Learn to make ice cream with Ample Hills Creamery
The only thing we can think about is ice cream. Not just because the mercury hit 90, but also because Ample Hills Creamery, arguably one of the best ice cream shops in New York City and a leader in the Brooklyn artisan food movement, just opened its second location.
It's more than just a storefront, it's a 3,600 square-foot ice cream paradise. There are flavors to try, giant windows that offer views of the ice cream getting made and a roof deck with views across Brooklyn. We stopped by on a Tuesday afternoon and the place was packed.
Co-owner Brian Smith wants people to come and try the ice cream at Ample Hills, but he also wants folks at home to recreate his famous flavors. We're here to help with that second part.
A note on equipment: At Ample Hills, they do not make batches that are as small as this recipe. Some of the appropriately sized bowls and saucepans were not available. Please note the sizes of receptacles in the recipe. Also, any at-home ice cream maker will do.
Owner Brian Smith takes us through the steps to make Ample Hills Creamery's Sweet as Honey
Brian Smith and Jackie Cuscuna, his wife and partner, own Ample Hills Creamery. They live in Park Slope, Brooklyn with their two kids. The Gowanus location is the shop's second: the first, in Prospect Heights, has lines out the door pretty much every night. Smith is pictured here behind the counter at Ample Hills Gowanus. (Credit: GEORGIA KRAL)
Make the Walt's Dream sweet cream ice cream base
In a medium saucepan, combine sugar, skim milk powder and milk.
¾ cup organic cane sugar
½ cup skim milk powder
1 2/3 cups whole milk(Credit: GEORGIA KRAL)
Stir with a hand mixer or whisk until smooth. Make sure the skim milk powder is wholly dissolved into the mixture and that no lumps remain (any remaining sugar granules will dissolve over the heat). (Credit: GEORGIA KRAL)
Stir in the cream
Add 1 2/3 cups heavy cream to the mixture. (Credit: GEORGIA KRAL)
Heat and cook
Clip a candy thermometer to the saucepan and set the pan over medium heat. Cook, stirring often with a rubber spatula and scraping the bottom of the pan to prevent sticking and burning, until the mixture reaches 110ºF, 5 to 10 minutes. Remove the pan from the heat. (Credit: GEORGIA KRAL)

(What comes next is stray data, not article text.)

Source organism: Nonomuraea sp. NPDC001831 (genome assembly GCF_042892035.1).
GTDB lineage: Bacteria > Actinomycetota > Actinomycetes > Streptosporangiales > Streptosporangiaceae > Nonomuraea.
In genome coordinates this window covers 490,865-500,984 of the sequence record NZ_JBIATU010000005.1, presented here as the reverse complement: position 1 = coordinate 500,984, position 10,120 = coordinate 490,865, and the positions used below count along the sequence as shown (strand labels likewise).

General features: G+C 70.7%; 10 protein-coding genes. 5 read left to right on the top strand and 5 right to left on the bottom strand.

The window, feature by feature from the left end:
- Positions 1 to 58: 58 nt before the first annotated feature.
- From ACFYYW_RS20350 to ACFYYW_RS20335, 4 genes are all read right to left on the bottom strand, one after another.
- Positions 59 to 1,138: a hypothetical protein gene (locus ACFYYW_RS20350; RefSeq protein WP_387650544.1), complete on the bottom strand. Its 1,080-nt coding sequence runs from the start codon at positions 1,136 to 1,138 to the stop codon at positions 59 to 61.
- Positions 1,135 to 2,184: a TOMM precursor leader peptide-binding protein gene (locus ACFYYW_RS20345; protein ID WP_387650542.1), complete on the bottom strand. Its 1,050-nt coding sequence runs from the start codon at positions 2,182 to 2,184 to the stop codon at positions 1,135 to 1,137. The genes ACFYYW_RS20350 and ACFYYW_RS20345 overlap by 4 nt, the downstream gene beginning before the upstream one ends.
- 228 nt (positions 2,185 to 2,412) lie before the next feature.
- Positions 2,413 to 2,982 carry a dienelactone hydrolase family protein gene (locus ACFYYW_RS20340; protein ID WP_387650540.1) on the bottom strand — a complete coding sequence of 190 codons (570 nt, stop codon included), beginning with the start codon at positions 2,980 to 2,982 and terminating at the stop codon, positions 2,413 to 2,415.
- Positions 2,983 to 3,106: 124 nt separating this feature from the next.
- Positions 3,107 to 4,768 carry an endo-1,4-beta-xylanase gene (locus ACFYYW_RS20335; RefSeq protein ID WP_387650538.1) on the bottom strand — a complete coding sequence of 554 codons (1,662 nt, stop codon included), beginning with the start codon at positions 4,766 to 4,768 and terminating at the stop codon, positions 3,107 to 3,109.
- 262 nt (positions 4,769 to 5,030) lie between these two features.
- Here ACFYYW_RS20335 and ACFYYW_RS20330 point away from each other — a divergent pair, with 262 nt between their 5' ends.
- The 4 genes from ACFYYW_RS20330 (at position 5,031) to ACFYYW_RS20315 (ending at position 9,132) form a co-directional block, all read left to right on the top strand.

Separate the egg yolks
Place three egg yolks in a medium bowl. (Credit: GEORGIA KRAL)
Temper the egg yolks
While whisking, slowly pour in ½ cup of the hot milk mixture to temper the egg yolks. Continue to whisk slowly until the mixture is an even color and consistency. (Credit: GEORGIA KRAL)
Combine and cook
Whisk the egg-yolk mixture back into the remaining milk mixture. Return the pan to the stovetop over medium heat and continue cooking the mixture, stirring often, until it reaches 165ºF, 5 to 10 minutes more. (Credit: GEORGIA KRAL)
Transfer the liquid to a bowl or the ice cream maker receptacle. Chill in an ice bath, letting cool for 15 to 20 minutes, stirring occasionally. (Credit: GEORGIA KRAL)
Pour the ice cream base through a wire-mesh strainer into a storage container, bowl or back into the ice cream maker and place in the refrigerator for 1 to 2 hours, or until completely cool. (Credit: GEORGIA KRAL)
Make ice cream!
Transfer the cooled base to an ice cream maker and churn it according to the manufacturer’s instructions. Or you can keep it in the refrigerator for up to 3 days before churning. (Credit: GEORGIA KRAL)
Make the honeycomb candy
Butter a 12-by-18-inch rimmed baking sheet and line it with parchment paper. (Credit: GEORGIA KRAL)
In a large saucepan, combine the sugar, honey, syrup, and ⅔ cup water. Whisk to combine.
2 cups organic cane sugar
¼ cup clover honey
7 tablespoons golden syrup(Credit: GEORGIA KRAL)
Clip a candy thermometer to the saucepan and set the pan over medium-high heat. Cook until the syrup reaches 305ºF. (Credit: GEORGIA KRAL)
Add the baking soda... watch the mixture grow!
Remove the pan from the heat and, wearing an oven mitt for protection, whisk in 1 tablespoon plus 1 teaspoon baking soda. Whisk vigorously for a few moments to make sure you’ve incorporated all the little bits of baking soda, then stand back and watch the honeycomb grow. (Credit: GEORGIA KRAL)
Watch it grow...
Baking soda aerates the honey comb, helping it to expand. It creates "swiss cheese holes," Smith said. (Credit: GEORGIA KRAL)
Pour it out
When the honeycomb stops growing up the sides of the pot, gently pour it onto the prepared baking sheet. Let it cool. Refrigerate the candy for 30 minutes. (Credit: GEORGIA KRAL)
Chop it up
Chop the honeycomb into bite-size pieces. (Credit: GEORGIA KRAL)
Combine Walt's Dream base with honeycomb
Transfer the ice cream to a storage container, like a tupperware, and fold in the pieces of honeycomb candy as you do. Use as much of the candy as you want; you won’t necessarily need the whole batch. (Save the rest for later!) Serve immediately - it will be like soft serve - or harden in your freezer for 8 to 12 hours for a more scoopable ice cream.
Recipe has been adapted from "Ample Hills Creamery Cookbook," by Brian Smith and Jackie Cuscuna with Lauren Kaelin.(Credit: GEORGIA KRAL)